E-waste from Dell/Goodwill “Reconnect Program” was exported, despite Dell’s no-export policy
A new report released today by the Basel Action Network (BAN) documents e-waste which was dropped off at Goodwill sites that partner with Dell for e-waste recycling, ended up being exported to Asian countries, in violation of Dell’s policy not to export e-waste to developing countries. The report titled, “Disconnect: Goodwill and Dell Exporting the Public’s E-waste to Developing Countries,” is the first of several reports from BAN’s new e-Trash Transparency Project.
As part of this two-year project, BAN put 200 electronic tracking devices inside used flat screen (LCD) TVs, CRT monitors, and printers (products that are commonly exported from the U.S. to developing nations) and then turned the TVs, monitors, and printers over to recyclers, charities, and retailers across the country. Then BAN partnered with theMassachusetts Institute of Technology’s Senseable City Lab (MIT-SCL), to map the routes taken by the trackers. The trackers would be easily discovered and removed by anyone disassembling these products for reuse. They are clearly marked with instructions to contact BAN if found. Therefore, it’s safe to conclude that trackers that were exported remained inside whole products.
Today’s report focuses on the results from the trackers inside devices delivered to Goodwill stores. BAN delivered 46 of the total project’s 200 tracker-enabled electronic devices to Goodwill stores around the US— 28 of them at Goodwill stores that are collectors for Dell’s Reconnect program and 18 of them at Goodwill stores not associated with the Reconnect program. Only one of the 18 devices dropped at the non-Dell Reconnect stores, only was recorded as being exported. But six of the 28 devices (21%) dropped at Goodwill stores that were part of the Dell Reconnect public e-waste takeback were exported.
Where did the Goodwill items go?
Of the seven devices dropped off at Goodwill stores, four went to Hong Kong, (one printer and three LCD monitors), one went to Mainland China (one printer), one went to Taiwan (one LCD monitor), and one went to Thailand (one LCD monitor). According to the report, all of these exports were likely to be illegal under international law, and the importing countries’ laws.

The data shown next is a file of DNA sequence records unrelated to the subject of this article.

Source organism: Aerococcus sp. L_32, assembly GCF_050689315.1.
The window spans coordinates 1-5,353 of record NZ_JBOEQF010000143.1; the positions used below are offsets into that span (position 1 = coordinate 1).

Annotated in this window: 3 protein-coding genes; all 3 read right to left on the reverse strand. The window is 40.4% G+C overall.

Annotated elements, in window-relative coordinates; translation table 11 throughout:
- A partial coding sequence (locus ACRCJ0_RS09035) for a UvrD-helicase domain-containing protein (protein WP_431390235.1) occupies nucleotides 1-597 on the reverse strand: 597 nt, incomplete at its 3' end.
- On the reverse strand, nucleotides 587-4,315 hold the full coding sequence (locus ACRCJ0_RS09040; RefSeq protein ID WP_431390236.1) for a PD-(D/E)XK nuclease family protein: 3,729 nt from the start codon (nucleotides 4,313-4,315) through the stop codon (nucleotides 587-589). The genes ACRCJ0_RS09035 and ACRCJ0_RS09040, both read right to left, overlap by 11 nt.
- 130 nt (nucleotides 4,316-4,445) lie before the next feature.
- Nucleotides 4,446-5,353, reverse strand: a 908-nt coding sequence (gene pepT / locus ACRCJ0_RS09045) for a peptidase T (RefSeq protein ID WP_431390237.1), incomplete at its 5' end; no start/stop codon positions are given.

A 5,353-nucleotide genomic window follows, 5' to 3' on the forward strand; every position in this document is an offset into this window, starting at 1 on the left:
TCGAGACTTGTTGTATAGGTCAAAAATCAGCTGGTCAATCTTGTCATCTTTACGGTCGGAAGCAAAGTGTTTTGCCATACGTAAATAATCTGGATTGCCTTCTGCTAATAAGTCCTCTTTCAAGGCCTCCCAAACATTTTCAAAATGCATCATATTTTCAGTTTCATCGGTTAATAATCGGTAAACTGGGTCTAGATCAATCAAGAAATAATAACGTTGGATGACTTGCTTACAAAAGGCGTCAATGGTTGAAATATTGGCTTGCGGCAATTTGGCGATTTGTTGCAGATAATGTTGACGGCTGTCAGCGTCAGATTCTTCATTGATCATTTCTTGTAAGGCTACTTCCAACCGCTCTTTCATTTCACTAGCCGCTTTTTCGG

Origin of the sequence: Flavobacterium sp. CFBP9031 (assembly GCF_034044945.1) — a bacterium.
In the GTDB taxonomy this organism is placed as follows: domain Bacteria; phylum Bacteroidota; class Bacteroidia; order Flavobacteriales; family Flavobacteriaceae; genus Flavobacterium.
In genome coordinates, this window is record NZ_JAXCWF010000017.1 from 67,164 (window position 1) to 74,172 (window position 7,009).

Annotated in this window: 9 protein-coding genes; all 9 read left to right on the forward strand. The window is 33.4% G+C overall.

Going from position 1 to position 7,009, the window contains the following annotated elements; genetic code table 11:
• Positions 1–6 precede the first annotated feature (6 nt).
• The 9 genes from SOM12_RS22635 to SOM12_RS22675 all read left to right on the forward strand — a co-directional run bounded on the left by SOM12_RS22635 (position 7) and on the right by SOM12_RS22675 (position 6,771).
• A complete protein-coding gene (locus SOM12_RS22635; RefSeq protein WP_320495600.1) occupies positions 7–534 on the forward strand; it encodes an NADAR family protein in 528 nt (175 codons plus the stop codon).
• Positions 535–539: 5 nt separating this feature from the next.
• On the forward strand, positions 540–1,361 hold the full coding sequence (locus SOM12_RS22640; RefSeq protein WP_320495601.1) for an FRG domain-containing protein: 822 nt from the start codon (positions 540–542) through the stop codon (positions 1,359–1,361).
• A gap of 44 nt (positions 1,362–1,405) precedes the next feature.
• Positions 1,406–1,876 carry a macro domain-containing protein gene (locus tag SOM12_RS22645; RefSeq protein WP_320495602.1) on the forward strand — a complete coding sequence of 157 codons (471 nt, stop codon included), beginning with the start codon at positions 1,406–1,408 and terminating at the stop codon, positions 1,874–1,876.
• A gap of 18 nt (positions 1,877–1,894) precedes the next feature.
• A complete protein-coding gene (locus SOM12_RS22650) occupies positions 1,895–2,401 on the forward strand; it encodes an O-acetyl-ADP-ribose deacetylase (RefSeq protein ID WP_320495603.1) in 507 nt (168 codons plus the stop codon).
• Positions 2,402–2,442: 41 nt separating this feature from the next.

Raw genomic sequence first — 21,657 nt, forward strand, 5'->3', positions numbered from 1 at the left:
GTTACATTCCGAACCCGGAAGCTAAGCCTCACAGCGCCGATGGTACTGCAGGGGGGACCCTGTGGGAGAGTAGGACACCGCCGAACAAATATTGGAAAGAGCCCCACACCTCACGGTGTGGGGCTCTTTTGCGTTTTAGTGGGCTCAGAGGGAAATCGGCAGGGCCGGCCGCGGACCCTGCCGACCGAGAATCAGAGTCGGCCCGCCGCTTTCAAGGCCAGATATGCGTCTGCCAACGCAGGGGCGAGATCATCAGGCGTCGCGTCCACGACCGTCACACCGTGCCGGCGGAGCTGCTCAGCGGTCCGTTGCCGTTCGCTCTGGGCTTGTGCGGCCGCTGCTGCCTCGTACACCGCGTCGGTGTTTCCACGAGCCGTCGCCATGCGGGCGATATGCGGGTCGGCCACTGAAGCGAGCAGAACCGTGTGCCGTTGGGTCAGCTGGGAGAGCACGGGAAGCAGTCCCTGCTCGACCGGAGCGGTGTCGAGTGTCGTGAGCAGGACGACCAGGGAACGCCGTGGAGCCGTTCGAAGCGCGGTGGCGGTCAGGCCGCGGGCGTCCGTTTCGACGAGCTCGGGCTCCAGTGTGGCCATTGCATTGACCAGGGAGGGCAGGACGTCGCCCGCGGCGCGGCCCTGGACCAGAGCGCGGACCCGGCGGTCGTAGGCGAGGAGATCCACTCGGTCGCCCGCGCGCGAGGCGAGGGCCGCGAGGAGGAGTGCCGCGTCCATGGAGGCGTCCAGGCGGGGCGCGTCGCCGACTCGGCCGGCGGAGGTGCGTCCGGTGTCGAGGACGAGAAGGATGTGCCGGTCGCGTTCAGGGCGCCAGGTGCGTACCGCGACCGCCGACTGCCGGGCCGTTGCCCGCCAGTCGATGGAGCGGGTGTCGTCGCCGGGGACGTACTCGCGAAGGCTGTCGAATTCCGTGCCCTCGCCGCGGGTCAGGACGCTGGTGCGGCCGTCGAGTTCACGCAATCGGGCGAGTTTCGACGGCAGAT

Dell partners with many of the Goodwill e-waste recycling programs under their Reconnect Program, whereby Goodwill collects the e-waste and Dell takes it and recycles it. But the exports to China, Hong Kong, and Thailand found in this report clearly violate Dell’s policy of not exporting e-waste to developing countries. Dell has always had the clearest and strongest policy on e-waste exports in the industry. They were the first electronic manufacturer to announce such a strong policy in the U.S. So it’s particularly disappointing to see these results. But not entirely surprising.
There have been several reports from recyclers over the years complaining that Dell (along with some other manufacturers) squeeze the recyclers they work with, paying them as little per pound as possible – less and less every year. Because commodity prices have fallen significantly in the last couple of years, already squeezed recyclers are challenged to manage these products (which contain toxic chemicals) responsibly without losing money. The three product categories in this study – LCD TVs, CRT monitor, and printers – are all money losers for recyclers at this point (assuming the panel from the LCD has no reuse value). So it’s not a big surprise to see these items go down the low road. While Dell has one of the toughest audit programs in the industry for their takeback system, no audit program can compensate if you don’t pay recyclers enough to manage the commodities responsibly AND make a little profit to stay in business. Not unless you are monitoring every single shipment.
So if this is happening to Dell, the company with the highest standards and toughest audits, should we assume that other manufacturer takeback programs’ e-waste is also being exported to developing countries, even if they have a policy forbidding it? Stay tuned to BAN’s e-Trash Tranparency Project’s upcoming reports.
Source: Barbara Kyle, electronicstakeback